She believes the culture of silence surrounding these issues disempowers women. “I want to open a discussion about those things – it’s time to start talking about topics that we are not supposed to talk about because all of them suppress women,” she says.
Her videos recieve a ton of attention, amassing millions of views on each post. Catherine says Facebook is one of the few spaces young people can speak freely, ask questions and participate in a conversation they wouldn’t dare to have with their friends face to face.. “Because they can watch [the videos] on their smartphone in their bedroom and then they can comment anonymously, that’s the way they can get involved in the conversation,” she says.
5. Simone de Beauvoir: Writer, existentialist philosopher, political activist, feminist + social theorist
“Man is defined as a human being and a woman as a female – whenever she behaves as a human being she is said to imitate the male.” Simone was a french existential feminist and writer who in 1949 penned “The Second Sex;” a groundbreaking essay on the oppression of women.
Beauvoir argued that abstract freedom (For example, the right to vote) would make no difference to a woman who is deprived of health, education, and money to take advantage of such rights.
At the time “The Second Sex” was controversial to say the least. However, despite being placed on the Index of Forbidden Books by the Vatican, de Beauvoir’s essay remained a source of inspiration and insight for countless women over the years.
Today, Simone is often seen as a pioneer of the modern feminist movement.
6. Michelle Obama: Lawyer, Writer, Activist
During her 8 years at the White House as the First African American First Lady, Michelle Obama worked incredibly hard to change so many lives in so many ways (we miss you, come back) but we’re going to focus on the how she promoted both physical + mental health during her time as FLOTUS.
In 2010 she launched “Let’s Move,” an initiative to raise awareness about childhood obesity and to encourage more physical activity, as well as urge schools to provide access to healthier foods. This was the first time that this issue had been taken on as such a high priority by a presidential administration. She also championed the Healthy, Hunger-Free Kids act which was able to get schools to serve healthier foods and reduce the costs of lunches for low-income children. Remember when Ketchup was considered a vegetable?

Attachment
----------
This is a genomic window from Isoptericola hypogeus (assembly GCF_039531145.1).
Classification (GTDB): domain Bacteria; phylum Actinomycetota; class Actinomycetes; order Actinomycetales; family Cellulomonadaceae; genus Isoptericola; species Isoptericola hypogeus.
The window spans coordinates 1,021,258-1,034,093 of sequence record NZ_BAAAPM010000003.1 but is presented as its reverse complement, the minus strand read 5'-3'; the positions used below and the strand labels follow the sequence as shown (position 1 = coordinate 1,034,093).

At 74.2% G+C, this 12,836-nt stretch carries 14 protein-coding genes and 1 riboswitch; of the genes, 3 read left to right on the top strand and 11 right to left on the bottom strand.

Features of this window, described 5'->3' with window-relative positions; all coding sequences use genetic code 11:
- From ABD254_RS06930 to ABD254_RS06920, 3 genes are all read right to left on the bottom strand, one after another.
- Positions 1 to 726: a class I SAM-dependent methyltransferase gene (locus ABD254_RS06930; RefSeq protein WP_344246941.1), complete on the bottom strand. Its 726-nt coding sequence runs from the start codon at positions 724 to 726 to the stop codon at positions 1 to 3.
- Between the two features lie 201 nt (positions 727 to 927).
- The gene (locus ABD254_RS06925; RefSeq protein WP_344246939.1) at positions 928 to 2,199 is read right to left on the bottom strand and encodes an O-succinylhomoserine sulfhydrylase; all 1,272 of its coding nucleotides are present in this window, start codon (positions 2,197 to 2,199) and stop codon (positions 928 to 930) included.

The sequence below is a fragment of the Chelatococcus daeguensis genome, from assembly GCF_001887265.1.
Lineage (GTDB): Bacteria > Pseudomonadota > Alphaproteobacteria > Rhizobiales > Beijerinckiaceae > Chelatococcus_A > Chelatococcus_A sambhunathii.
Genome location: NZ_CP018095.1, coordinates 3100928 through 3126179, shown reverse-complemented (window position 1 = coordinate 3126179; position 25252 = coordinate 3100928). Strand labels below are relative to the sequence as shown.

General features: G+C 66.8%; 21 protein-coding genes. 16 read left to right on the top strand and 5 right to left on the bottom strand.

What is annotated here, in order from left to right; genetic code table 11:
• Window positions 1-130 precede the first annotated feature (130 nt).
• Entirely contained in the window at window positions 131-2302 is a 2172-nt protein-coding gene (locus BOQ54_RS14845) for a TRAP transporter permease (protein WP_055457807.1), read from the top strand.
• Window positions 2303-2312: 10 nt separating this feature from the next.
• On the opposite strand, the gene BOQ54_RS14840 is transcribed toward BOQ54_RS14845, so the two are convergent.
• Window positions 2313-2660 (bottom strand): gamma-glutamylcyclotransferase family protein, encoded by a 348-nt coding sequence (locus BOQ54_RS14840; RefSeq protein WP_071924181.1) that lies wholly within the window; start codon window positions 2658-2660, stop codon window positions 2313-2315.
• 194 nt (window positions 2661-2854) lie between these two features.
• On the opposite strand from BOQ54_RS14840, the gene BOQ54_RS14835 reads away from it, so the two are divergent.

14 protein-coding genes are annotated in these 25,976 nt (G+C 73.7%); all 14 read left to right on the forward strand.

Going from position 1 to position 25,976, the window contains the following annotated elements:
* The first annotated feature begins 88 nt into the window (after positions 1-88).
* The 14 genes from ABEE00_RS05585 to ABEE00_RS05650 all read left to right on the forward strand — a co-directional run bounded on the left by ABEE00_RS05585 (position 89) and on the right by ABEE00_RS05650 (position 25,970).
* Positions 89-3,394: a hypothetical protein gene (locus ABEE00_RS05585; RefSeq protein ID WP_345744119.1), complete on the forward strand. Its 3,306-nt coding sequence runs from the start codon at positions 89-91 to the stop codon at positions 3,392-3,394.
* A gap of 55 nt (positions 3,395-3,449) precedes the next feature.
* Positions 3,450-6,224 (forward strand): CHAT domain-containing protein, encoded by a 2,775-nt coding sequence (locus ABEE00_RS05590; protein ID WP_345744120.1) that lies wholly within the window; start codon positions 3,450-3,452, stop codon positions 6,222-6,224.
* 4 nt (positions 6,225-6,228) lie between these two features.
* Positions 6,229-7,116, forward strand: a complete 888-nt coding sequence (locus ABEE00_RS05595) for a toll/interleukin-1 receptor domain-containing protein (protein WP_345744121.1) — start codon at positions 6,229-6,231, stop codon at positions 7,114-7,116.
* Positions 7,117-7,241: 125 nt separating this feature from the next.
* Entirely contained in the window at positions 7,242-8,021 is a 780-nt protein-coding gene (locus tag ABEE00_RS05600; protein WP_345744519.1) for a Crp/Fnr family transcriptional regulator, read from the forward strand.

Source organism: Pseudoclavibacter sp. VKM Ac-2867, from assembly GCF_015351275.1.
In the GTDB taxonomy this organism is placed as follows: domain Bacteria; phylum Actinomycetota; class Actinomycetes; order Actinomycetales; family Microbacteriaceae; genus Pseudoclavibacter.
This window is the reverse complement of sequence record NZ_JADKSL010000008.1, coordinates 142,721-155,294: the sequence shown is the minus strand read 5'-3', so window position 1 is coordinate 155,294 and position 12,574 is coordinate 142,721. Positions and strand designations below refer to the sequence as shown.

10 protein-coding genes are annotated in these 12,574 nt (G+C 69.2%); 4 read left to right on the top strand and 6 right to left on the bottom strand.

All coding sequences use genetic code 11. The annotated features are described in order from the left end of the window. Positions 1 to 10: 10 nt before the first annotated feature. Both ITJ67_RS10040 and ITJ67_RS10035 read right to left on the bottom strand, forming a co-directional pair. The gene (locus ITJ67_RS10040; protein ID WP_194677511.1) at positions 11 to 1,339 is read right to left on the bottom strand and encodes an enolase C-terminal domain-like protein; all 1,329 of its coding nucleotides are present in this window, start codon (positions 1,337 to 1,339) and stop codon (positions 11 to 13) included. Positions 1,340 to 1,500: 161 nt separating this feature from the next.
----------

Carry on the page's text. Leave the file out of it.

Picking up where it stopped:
Obama was also an advocate for girls’ and women’s health, education and rights. Launched by both Michelle and Barack Obama, the “Let Girls Learn” initiative aimed to reduce the barriers girls around the world face to getting quality education.
7. Florence Nightingale: Founder of Modern Nursing
Born into a wealthy English family in 1820, Florence Nightingale was expected to marry a wealthy man and tend to the home. At the time, nursing was looked down on by upper social classes. When Nightingale told her parents about her ambitions to become a nurse, they went so far as to forbid her from doing so. Well, they tried to at least.
In 1849, Florence turned down a proposal from a wealthy man. The next year, she was enrolled as nursing student at an institution in Germany.
Soon after in the 1850’s, she took up a nursing job in a hospital in London where she was quickly promoted to superintendent. Around the same time, she volunteered at a second hospital that had a cholera outbreak. The hospital had incredibly unsanitary conditions which led to the rapid spread of the disease and Nightingale made it her mission to improve hygiene practices which significantly lowered the death rate.
In late 1854, Nightingale was asked by the Secretary of War to organize a group of nurses to tend to the soldiers in the Crimea. At that point, the condition of the hospital was so unsanitary that by the time she got there more soldiers were dying from infectious diseases, like typhoid or cholera, than from injuries incurred in battle.